Learning in neurosurgery is mostly based on mentorship. However, Dr. Troude says, this traditional method of teaching faces many limitations: it mostly comes down to watch and learn, there isn’t much time and there is more and more knowledge to integrate due to the evolution of surgical techniques. There are also medico-legal issues, for example if a resident operates a patient who then faces complications.
Neurosurgery has a steep learning curve and it is essential to develop tools to initiate the learning curve, in particular through simulation-based learning. This led to the creation of the Serious Game in Intraoperative Neurosurgery (SGION), a step-by-step real-life surgical video training. With this tool, students can step into the surgeon’s shoes and move forward in the surgery by making technical choices at each step of the procedure.
To build a surgical video training for the SGION, the first step is planning, with the choice of the surgical procedure that will be recorded. It doesn’t have to be a challenging procedure, as students also need to master simple procedures, but it needs to be specific and recurrent. There are several requirements that need to be taken into account: time for preparation and surgery, teamwork, the creation of a script beforehand and working with a video technician to edit the video.
For the recording, Dr. Troude continues explaining, it is essential to have a high-quality optics microscope with a 2D video recorder or a Leica GLOW 3D camera. Dr. Troude uses the Leica M530 OHX surgical microscope, with GLOW800 Augmented Reality. The video editing can be done with any video editing software to make pre-selections and a voice recorder to create the voice over. Then, the video technician transforms the video into a game. Ideally, the videos shouldn’t be too long, with a duration of 10 to 15 minutes for the more complex surgeries.
When publishing the video, it is important to make sure it is easily accessible. The SGION can be accessed at any time through any device on the website of the French College of Neurosurgery.
At the end of the game, students are evaluated and receive a rating based on an evaluation grid. It is easy to follow student progress, through indicators such as the percentage of correct answers. In the future, the SGION could be used as a learning validation tool.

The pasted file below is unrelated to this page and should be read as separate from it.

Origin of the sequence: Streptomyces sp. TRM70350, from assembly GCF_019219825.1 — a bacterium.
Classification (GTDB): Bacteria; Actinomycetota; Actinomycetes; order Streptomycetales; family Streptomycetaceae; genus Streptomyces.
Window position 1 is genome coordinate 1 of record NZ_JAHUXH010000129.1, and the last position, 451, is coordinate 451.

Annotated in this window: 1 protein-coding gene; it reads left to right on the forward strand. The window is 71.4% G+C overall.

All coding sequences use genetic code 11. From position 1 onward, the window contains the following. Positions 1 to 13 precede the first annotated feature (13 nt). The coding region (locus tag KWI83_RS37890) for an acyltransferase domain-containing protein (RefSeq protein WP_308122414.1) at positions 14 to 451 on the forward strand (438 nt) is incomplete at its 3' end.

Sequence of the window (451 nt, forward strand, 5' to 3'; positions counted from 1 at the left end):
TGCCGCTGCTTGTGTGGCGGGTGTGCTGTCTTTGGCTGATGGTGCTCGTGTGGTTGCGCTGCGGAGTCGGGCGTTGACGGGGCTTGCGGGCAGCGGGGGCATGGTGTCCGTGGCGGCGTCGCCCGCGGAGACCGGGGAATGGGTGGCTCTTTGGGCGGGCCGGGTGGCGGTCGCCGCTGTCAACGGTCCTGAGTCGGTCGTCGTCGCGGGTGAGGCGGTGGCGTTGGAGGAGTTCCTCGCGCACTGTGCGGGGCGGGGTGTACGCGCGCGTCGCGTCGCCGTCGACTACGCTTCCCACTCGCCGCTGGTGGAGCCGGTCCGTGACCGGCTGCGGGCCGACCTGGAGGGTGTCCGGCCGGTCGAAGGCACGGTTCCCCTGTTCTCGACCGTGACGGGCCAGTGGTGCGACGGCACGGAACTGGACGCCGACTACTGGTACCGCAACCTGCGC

Surgical Video Training Example
The first SGION module developed was around unruptured cerebral artery aneurysm exclusion by clipping. The aneurysm was discovered in a 35-year-old patient, after a traumatic head injury. Through the SGION surgical video, the student is taken through the procedure and is asked to make surgical decisions at every step.
After making a decision, the student sees the right approach, with the voice over providing the explanation and advice. This tool helps students understand the questions they must ask themselves when operating, supporting decision-making. They can repeat the game as many times as they want and use it as a reference.
For teachers, according to Dr. Troude, the SGION is a new and fresh neurosurgery teaching tool, which can be declined for many surgical procedures. It can also help identify the critical teaching points to redirect learning programs.
The team is currently working on creating new SGION modules and looking for the contribution from other centers according to their specialties.
Want to learn more? Register to watch the webinar presented by Dr. Lucas Troude and see the full demo of the SGION.
Note: The statements of the healthcare professional in this video reflect only his opinion and personal experience. His statements do not necessarily reflect the opinion of any institution with whom he is affiliated. Please check with your local Leica Microsystems representative for product registration status in your region.
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